Daisey claimed that he talked to hundreds of workers. Cathy Lee said that it was 50 workers on the outside.
Daisey claimed that he posed as a businessman to get inside Foxconn’s factories. In fact, Daisey’s appointments were all set up in advance.
Daisey claimed that he visited ten factories Cathy Lee told This American Life it was only three.
While Apple’s own audits have revealed some underage workers (a total of 91 workers among hundreds of thousands in 2010), Cathy Lee revealed that Daisey had not met any underage workers during his trip. “Maybe we met a girl who looked like she was thirteen years old, like that one. She looks really young,” said Cathy Lee. “I think if she said she was thirteen or twelve, then I would be surprised. I would be very surprised. And I would remember for sure. But there is no such thing.” In the ten years that Cathy Lee has visited factories in Shenzhen, she’s hardly seen any underage workers.
Daisey claimed to meet twenty-five to thirty workers from an unauthorized union in an all-day meeting. The meeting did happen. But it was two to three workers, and the meeting was only for a few hours, over lunch at a restaurant.
Cathy Lee has doubts about the government-issued blacklist of people who the companies weren’t allowed to hire. While she remembers the blacklist, she says that it didn’t have an official government stamp, which any government-issued document would have.
Daisey claimed that he encountered people who had been poisoned by n-hexane, with their hands shaking uncontrollably. But Cathy Lee told Rob Schmitz that she and Daisey hadn’t met anybody poisoned by hexane. The story came from news in 2010, but the hexane poisoning occurred in a Wintek family in Suzhou, nearly a thousand miles away from Shenzhen.
Daisey describes an old man who got his hand twisted in a metal press and who has never seen an iPad turned on. In Daisey’s monologue, the old man says, “It’s a kind of magic,” when the iPad’s screen is turned on. Cathy Lee said that this never happened. “It’s just like a movie scenery,” she said on the program. She did say she remembered the guy, but that he never worked at Foxconn.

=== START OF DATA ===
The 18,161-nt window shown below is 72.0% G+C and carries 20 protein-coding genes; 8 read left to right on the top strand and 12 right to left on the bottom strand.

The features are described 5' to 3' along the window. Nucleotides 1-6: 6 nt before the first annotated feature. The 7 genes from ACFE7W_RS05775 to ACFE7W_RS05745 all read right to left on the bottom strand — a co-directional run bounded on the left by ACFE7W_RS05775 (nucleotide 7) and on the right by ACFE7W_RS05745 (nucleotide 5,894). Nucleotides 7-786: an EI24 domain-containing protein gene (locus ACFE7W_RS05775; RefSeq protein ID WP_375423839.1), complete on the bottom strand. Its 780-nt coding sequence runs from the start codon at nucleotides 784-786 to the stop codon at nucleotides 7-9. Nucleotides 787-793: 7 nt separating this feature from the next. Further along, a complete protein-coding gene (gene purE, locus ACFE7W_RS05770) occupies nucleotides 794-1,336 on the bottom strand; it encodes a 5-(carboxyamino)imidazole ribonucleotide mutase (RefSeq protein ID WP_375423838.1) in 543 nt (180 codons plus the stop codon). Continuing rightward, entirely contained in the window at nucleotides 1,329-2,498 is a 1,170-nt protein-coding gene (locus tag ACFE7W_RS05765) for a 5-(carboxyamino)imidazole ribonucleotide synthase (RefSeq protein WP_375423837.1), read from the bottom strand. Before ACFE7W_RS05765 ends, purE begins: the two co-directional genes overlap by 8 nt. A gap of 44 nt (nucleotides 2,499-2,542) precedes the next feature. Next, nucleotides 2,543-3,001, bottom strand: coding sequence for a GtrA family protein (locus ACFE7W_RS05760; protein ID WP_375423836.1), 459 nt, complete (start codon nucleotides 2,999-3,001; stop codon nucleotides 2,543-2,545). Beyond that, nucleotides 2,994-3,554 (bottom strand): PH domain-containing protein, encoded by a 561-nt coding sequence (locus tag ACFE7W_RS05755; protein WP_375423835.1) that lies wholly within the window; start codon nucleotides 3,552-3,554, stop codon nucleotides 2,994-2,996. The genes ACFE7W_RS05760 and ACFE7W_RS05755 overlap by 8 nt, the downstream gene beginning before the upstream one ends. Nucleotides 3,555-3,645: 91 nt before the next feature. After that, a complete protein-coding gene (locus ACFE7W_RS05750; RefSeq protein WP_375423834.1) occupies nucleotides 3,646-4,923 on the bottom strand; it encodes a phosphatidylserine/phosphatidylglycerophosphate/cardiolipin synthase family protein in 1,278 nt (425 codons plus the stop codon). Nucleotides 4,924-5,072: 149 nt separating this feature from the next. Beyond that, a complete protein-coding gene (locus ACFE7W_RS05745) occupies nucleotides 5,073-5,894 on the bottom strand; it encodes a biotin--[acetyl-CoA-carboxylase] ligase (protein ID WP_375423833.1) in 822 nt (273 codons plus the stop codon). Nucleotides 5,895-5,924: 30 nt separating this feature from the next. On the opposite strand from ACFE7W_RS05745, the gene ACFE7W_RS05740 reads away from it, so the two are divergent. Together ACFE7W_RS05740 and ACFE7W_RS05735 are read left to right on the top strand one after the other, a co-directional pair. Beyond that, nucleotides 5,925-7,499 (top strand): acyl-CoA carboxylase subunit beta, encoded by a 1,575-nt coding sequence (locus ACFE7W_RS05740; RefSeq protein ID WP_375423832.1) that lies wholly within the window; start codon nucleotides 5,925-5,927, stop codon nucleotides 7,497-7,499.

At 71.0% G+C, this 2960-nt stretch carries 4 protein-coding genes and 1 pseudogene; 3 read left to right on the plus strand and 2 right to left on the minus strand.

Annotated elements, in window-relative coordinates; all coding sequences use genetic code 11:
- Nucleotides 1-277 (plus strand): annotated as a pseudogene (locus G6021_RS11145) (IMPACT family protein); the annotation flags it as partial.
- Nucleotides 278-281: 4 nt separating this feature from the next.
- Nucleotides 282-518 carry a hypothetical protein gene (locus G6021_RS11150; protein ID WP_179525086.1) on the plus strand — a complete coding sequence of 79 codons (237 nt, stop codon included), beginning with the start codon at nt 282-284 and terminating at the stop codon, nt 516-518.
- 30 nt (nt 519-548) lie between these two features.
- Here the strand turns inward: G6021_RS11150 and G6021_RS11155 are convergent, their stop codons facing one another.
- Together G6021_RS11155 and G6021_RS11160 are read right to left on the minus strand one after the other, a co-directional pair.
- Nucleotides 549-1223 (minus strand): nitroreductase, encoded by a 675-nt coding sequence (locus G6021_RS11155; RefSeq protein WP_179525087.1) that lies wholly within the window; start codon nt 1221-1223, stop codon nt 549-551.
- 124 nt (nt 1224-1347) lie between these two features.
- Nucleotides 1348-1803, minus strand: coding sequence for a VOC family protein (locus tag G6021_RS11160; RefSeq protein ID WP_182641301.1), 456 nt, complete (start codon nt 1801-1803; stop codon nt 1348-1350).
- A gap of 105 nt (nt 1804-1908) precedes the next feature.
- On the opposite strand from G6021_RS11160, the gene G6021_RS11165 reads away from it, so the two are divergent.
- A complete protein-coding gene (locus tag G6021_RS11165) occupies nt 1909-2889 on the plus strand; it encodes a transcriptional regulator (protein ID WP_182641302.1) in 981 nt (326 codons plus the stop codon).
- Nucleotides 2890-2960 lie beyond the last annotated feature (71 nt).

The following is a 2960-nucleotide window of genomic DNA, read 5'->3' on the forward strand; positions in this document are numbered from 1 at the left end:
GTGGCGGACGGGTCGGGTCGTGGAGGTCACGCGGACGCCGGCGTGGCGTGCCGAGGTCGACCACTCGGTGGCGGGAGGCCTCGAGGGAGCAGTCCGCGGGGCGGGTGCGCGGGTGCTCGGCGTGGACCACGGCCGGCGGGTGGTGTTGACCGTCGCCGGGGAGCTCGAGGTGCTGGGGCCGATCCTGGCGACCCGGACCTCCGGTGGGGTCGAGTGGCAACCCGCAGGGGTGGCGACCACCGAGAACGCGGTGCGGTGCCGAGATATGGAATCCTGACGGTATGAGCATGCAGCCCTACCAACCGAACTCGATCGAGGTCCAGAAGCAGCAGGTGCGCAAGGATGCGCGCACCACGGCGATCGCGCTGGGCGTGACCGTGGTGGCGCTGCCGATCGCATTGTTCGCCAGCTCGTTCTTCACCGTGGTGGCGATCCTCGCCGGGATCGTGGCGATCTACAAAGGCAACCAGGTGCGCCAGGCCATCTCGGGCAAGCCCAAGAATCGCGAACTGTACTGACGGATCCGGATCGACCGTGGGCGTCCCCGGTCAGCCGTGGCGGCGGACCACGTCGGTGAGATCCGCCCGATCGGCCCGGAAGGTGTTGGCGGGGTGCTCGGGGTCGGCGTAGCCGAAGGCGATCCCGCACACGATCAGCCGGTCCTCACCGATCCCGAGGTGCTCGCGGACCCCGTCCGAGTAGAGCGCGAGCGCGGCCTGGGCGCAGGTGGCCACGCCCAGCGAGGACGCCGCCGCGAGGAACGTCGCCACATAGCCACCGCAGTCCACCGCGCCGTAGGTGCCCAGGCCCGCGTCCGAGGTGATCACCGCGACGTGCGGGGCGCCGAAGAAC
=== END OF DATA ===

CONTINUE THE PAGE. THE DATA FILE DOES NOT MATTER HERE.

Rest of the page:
The taxi ride on the exit ramp that ended in thin air 85 feet from the ground? Cathy Lee said that it did not happen.
Cathy Lee said that she and Daisey never saw any factory dorm rooms.
Daisey claimed that it would not work if he talked with Foxcon workers at the gate. But Cathy Lee has been taking workers to the factory gates for years.
In the fact-checking process, Daisey repeatedly lied to Glass and Schmitz. He initially told Glass that he met with 25 to 30 illegal union workers. When pressed by Glass and Schmitz, he knocked the number down to ten. Cathy Lee said it was really between two and five.
“Why would Cathy say that you did not meet any underage workers?” asked Schmitz on the program.
“I don’t know,” replied Daisey. “I do know that when doing interviews a lot of people were speaking in English. They enjoyed using English with me and I don’t know if she was paying attention at that particular point.”
When pressed further by Schmitz, Daisey claimed to have “a clear recollection of meeting somebody who was thirteen years old” and with another worker who was twelve years old.
“But none of them said they were twelve, right?” countered Glass. “The others didn’t actually give their ages and you’re just kind of guessing.”
When confronted about the invented hexane workers on the program, Daisey could not actually confess that he lied.
“I wouldn’t express it that way,” said Daisey.
“How would you express it?” asked Schmitz.
“I would say that I wanted to tell a story that captured the totality of my trip. So when I was building the scene of that meeting, I wanted to have the voice of this thing that had been happening that everyone had been talking about,” replied Daisey.